I read in an English grammar book "I have found the keys which I had lost". Why is past perfect being used? Shouldn't it be "I have found the keys which I lost".
In English, you need to use past perfect tense if the order of events isn't clear.
When she arrived, the party started.
When she arrived, the party had started.
In the first sentence, she arrives, and the party starts simultaneously. In the second sentence, the party starts, and then she arrives.
We generally don't use the past perfect if the order of events is clear, and the verbs are in the same order that they occur.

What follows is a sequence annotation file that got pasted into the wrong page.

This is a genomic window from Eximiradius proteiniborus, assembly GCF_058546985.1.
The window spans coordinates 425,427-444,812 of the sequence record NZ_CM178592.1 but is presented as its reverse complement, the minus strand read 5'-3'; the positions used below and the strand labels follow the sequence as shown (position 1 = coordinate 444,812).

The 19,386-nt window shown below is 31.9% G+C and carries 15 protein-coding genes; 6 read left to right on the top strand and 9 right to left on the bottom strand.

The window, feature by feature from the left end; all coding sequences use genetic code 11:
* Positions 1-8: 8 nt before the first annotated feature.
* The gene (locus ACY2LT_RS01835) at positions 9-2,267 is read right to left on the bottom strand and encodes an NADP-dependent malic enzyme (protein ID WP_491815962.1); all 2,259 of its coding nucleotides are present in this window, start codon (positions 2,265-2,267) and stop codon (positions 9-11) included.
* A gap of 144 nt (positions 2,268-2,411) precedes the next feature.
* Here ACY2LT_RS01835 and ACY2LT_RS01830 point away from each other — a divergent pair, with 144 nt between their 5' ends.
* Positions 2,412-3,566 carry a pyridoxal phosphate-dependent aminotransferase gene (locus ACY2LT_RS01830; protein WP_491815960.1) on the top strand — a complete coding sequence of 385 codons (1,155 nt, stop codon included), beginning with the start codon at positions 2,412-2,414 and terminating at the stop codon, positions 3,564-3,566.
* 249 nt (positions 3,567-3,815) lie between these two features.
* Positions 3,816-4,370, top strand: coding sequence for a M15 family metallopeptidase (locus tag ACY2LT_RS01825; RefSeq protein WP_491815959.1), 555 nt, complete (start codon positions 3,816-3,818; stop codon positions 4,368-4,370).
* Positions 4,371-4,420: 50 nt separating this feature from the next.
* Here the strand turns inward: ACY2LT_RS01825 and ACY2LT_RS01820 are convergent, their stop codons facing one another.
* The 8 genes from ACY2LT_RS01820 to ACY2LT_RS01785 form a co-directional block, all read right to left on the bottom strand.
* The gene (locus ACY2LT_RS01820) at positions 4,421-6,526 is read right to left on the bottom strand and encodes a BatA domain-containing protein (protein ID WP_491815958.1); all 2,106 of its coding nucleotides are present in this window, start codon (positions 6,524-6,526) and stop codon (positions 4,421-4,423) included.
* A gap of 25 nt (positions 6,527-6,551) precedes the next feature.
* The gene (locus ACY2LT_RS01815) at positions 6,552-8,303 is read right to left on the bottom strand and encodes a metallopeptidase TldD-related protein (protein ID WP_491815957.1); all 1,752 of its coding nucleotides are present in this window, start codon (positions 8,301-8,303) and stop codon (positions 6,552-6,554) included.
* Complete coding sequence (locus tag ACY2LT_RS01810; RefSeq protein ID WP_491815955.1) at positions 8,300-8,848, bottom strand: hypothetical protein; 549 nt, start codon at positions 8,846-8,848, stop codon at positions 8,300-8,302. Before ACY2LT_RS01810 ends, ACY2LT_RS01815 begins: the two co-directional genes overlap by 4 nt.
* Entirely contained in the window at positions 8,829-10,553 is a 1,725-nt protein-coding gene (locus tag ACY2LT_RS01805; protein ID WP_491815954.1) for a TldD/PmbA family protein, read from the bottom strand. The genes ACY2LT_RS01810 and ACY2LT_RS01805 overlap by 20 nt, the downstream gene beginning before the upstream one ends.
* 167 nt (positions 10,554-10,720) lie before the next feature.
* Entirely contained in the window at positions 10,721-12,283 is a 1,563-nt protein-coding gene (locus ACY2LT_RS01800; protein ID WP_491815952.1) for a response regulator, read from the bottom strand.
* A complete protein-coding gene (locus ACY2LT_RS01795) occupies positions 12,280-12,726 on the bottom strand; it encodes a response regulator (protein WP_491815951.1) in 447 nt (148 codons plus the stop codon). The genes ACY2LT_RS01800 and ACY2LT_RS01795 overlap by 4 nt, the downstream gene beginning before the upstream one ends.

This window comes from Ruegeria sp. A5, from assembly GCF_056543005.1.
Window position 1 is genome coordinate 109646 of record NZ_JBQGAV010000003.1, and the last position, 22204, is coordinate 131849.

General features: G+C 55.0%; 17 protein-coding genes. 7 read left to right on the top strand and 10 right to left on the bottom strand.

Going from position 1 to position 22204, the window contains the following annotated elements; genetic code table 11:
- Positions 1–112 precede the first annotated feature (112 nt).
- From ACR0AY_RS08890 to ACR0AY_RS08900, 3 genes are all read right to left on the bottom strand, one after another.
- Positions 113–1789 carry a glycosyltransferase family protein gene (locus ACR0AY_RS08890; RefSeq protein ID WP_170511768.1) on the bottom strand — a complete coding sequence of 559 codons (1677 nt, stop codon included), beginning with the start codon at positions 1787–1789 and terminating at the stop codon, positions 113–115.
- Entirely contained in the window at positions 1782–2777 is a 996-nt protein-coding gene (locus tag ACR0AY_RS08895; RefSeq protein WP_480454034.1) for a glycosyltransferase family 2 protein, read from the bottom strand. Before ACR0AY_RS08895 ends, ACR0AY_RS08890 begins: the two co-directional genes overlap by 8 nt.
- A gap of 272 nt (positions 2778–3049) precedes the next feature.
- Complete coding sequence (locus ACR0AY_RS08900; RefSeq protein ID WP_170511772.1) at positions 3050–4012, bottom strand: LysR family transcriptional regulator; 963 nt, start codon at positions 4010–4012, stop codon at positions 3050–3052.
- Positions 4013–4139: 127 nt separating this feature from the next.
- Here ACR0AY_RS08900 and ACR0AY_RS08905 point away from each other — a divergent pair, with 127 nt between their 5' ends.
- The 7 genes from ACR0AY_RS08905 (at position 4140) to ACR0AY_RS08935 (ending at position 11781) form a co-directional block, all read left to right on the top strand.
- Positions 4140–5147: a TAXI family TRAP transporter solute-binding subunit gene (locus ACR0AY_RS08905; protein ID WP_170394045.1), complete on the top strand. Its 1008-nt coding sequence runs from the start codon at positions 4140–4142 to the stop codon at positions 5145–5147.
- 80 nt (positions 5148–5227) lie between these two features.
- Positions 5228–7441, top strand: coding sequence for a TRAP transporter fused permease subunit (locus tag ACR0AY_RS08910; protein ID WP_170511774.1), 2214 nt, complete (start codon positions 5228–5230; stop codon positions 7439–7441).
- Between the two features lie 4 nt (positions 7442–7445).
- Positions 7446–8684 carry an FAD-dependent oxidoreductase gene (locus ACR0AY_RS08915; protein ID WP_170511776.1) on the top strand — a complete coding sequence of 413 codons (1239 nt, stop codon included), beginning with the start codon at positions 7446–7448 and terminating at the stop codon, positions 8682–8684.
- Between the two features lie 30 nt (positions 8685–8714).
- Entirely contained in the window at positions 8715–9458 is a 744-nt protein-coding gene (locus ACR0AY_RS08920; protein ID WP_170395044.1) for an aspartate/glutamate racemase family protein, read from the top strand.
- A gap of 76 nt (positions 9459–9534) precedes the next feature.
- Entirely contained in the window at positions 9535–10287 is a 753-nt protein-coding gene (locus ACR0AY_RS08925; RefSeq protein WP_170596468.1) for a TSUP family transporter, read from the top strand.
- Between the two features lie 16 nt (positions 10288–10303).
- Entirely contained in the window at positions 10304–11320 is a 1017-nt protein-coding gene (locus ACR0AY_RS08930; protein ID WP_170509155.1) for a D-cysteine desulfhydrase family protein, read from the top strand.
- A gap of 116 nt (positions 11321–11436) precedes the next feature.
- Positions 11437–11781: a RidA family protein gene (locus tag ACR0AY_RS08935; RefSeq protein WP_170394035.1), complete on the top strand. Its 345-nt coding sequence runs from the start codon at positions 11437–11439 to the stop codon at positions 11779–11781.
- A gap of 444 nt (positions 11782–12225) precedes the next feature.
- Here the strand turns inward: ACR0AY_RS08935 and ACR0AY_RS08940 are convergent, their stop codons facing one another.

I lost my keys, but I found them.
I had lost my keys, but I found them. (Grammatical, but less idiomatic.)
If the order of events is clear, but the verbs aren't in chronological order, you don't need to use past perfect, but people often do.
I have found the keys which I had lost,
I have found the keys which I lost,
are grammatical and idiomatic. (Although unless they're emphasizing one of the verbs, native speakers are more likely to say I've and I'd in those sentences.)